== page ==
If our model for understanding people is that they are totally driven by a sense of selfless duty, then thanking them for anything they do might be a disservice because obviously they are not interested in being recognized, praised or benefitting in any way. Pastor Chick Lane says, however, that his experience with people is that they do like to be appreciated and thanked for the gifts they offer.
In their new book "Embracing Stewardship," both Lane and co-author Grace Duddy Pomroy write about many important topics on congregational stewardship, including a chapter dedicated to the practical aspects of congregations thanking people. Watch this video to hear some of those ideas, and download this sample congregational "thank-you plan" for some intentional approaches. Also check out this ELCA resource on thanking donors. What would it mean for your congregation to be more expressive in saying thank you?
Mission Interpretation as a ministry of thanking
Helping people know and feel they make a difference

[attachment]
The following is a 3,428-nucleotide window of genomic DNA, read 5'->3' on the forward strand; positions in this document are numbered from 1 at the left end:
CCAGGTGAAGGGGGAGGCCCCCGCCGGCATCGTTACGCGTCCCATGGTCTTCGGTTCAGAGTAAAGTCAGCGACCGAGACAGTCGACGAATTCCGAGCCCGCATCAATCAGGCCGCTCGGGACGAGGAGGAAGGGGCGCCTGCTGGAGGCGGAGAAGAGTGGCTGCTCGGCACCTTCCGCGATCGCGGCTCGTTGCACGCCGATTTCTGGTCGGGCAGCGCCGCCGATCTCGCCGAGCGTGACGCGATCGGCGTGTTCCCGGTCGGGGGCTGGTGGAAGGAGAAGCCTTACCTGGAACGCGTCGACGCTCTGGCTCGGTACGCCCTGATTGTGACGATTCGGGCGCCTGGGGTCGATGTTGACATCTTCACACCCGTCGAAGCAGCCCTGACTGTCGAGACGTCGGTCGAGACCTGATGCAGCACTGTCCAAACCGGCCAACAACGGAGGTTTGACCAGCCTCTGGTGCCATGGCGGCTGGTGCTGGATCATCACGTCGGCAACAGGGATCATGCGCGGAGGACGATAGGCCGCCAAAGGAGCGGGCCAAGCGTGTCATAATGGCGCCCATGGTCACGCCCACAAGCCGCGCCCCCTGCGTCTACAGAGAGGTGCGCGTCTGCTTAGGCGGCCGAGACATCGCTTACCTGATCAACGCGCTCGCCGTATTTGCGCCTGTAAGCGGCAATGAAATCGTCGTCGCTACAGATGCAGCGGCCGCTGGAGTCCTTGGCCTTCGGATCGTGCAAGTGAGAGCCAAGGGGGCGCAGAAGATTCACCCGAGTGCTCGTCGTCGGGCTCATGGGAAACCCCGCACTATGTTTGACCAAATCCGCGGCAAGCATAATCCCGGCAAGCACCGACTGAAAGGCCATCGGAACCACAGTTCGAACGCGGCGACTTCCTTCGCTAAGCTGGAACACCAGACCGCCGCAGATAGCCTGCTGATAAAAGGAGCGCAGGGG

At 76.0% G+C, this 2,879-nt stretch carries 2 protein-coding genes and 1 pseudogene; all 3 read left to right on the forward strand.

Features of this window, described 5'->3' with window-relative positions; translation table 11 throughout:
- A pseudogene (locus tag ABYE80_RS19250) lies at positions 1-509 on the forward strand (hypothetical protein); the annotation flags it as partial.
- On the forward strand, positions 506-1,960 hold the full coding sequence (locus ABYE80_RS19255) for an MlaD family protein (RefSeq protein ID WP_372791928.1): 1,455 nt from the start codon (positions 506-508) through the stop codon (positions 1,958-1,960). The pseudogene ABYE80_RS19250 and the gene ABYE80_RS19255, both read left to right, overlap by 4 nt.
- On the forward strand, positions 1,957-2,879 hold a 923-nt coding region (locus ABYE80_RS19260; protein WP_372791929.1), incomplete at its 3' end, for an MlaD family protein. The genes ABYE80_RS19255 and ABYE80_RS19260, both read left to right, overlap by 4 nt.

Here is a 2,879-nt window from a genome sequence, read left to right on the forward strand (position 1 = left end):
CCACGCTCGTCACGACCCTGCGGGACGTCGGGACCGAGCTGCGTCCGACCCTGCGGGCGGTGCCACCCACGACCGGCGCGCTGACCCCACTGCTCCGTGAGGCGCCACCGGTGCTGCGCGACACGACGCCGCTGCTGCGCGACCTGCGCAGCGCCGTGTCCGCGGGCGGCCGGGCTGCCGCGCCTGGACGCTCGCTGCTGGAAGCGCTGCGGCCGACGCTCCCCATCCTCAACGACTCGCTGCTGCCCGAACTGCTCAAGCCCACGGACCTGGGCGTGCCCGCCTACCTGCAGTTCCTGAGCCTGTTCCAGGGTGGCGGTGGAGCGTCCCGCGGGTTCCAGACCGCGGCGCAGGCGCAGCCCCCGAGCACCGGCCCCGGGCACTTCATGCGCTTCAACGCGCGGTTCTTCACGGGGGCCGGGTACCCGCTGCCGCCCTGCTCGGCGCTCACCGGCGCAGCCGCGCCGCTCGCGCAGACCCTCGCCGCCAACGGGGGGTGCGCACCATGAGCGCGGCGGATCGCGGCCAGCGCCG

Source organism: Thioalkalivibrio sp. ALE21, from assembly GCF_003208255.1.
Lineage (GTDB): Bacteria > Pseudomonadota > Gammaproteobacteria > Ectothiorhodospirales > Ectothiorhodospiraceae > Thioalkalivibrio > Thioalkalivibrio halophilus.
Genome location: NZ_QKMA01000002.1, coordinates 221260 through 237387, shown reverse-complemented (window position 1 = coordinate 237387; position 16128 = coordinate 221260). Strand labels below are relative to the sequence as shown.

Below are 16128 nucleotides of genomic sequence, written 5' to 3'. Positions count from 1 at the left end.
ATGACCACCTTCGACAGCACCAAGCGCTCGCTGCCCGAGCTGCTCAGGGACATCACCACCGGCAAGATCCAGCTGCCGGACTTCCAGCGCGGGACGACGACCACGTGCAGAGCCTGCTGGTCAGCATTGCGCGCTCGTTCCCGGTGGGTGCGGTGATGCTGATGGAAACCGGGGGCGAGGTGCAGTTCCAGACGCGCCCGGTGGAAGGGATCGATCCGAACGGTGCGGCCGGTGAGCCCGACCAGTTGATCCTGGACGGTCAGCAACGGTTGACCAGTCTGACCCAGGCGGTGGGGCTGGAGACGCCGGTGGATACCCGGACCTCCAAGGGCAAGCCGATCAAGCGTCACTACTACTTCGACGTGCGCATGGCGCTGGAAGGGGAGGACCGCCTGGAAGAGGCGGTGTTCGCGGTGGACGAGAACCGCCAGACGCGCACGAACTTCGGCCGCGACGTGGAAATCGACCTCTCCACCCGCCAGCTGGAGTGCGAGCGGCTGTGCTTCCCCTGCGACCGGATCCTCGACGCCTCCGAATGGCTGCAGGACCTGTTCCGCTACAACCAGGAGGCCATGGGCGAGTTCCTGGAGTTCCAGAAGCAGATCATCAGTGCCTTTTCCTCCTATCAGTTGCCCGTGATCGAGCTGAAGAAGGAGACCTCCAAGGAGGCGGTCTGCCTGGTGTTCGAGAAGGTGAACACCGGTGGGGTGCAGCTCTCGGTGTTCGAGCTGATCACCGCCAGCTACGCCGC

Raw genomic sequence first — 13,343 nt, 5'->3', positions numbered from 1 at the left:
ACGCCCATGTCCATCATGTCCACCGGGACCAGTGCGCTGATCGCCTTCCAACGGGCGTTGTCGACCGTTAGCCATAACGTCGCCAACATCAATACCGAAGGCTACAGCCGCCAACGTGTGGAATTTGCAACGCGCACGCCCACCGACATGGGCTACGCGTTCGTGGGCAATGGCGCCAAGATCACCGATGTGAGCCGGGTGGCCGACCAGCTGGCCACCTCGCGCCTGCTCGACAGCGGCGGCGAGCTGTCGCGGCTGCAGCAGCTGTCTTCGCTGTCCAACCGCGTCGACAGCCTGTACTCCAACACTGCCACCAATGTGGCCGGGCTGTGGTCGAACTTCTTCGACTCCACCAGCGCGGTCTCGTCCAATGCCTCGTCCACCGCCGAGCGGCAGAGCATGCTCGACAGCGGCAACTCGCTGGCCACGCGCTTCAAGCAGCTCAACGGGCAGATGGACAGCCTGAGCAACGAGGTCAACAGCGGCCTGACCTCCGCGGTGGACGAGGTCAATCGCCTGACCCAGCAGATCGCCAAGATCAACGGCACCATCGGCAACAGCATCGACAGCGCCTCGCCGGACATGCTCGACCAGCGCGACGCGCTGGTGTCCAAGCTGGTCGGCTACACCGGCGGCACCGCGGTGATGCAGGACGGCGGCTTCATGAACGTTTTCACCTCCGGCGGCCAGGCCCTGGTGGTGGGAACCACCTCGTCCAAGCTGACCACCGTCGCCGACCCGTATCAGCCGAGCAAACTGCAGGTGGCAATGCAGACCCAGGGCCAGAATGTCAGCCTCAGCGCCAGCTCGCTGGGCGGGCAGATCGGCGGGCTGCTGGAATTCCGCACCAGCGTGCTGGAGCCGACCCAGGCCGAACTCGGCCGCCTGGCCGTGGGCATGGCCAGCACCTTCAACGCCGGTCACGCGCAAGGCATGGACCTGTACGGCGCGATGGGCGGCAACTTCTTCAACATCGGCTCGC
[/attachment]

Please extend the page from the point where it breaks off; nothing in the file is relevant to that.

The words "thank you" really do have something truly magic about them. While it's just a couple words, when expressed sincerely with a heart of gratitude, those two simple words can change a life. Saying "thank you" is a sign of respect to the person who has helped you (or given you something). It means you don't take them for granted, and it's an acknowledgment that they matter. That is why saying "thank you" matters.
One major component of the Mission Interpretation Ministry of our ELCA is to thank members of congregations for their generosity in making God's mission in the world possible. By thanking members on a regular basis for their participation in God's work, by making sure they know they make a difference, that what they do matters, members feel appreciated and connected to the ministry we do together as the church. Consider asking a mission interpreter to your congregation to offer a word of thanks. Your members deserve it; they do so much!
For more information on the ELCA Mission Interpreter Ministry, please contact Denise Ballou.
New issue of Giving magazine
Take hold of the life that really is life